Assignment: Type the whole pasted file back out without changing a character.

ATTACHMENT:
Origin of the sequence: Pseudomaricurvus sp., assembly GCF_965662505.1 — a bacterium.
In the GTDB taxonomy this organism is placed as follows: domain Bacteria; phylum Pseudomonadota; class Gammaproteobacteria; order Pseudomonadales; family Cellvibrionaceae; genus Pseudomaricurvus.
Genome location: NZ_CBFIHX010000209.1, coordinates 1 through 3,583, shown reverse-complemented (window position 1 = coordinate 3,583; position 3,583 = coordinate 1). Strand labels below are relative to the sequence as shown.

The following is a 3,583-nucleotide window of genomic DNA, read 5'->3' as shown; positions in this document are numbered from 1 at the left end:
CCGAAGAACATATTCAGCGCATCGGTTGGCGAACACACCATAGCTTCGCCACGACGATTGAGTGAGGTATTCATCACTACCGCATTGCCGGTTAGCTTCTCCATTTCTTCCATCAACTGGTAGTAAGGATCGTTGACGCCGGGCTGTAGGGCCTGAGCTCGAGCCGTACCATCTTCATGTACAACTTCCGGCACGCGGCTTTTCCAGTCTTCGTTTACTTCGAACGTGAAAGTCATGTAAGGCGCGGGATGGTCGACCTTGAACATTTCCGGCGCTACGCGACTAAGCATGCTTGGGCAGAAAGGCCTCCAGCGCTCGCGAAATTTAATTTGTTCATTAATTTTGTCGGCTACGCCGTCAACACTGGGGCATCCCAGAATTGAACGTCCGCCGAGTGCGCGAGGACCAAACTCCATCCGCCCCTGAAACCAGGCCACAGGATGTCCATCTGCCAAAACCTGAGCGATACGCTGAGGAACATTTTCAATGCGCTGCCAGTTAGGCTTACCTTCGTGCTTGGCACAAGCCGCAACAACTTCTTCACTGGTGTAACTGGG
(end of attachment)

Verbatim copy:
Origin of the sequence: Pseudomaricurvus sp., assembly GCF_965662505.1 — a bacterium.
In the GTDB taxonomy this organism is placed as follows: domain Bacteria; phylum Pseudomonadota; class Gammaproteobacteria; order Pseudomonadales; family Cellvibrionaceae; genus Pseudomaricurvus.
Genome location: NZ_CBFIHX010000209.1, coordinates 1 through 3,583, shown reverse-complemented (window position 1 = coordinate 3,583; position 3,583 = coordinate 1). Strand labels below are relative to the sequence as shown.

The following is a 3,583-nucleotide window of genomic DNA, read 5'->3' as shown; positions in this document are numbered from 1 at the left end:
CCGAAGAACATATTCAGCGCATCGGTTGGCGAACACACCATAGCTTCGCCACGACGATTGAGTGAGGTATTCATCACTACCGCATTGCCGGTTAGCTTCTCCATTTCTTCCATCAACTGGTAGTAAGGATCGTTGACGCCGGGCTGTAGGGCCTGAGCTCGAGCCGTACCATCTTCATGTACAACTTCCGGCACGCGGCTTTTCCAGTCTTCGTTTACTTCGAACGTGAAAGTCATGTAAGGCGCGGGATGGTCGACCTTGAACATTTCCGGCGCTACGCGACTAAGCATGCTTGGGCAGAAAGGCCTCCAGCGCTCGCGAAATTTAATTTGTTCATTAATTTTGTCGGCTACGCCGTCAACACTGGGGCATCCCAGAATTGAACGTCCGCCGAGTGCGCGAGGACCAAACTCCATCCGCCCCTGAAACCAGGCCACAGGATGTCCATCTGCCAAAACCTGAGCGATACGCTGAGGAACATTTTCAATGCGCTGCCAGTTAGGCTTACCTTCGTGCTTGGCACAAGCCGCAACAACTTCTTCACTGGTGTAACTGGG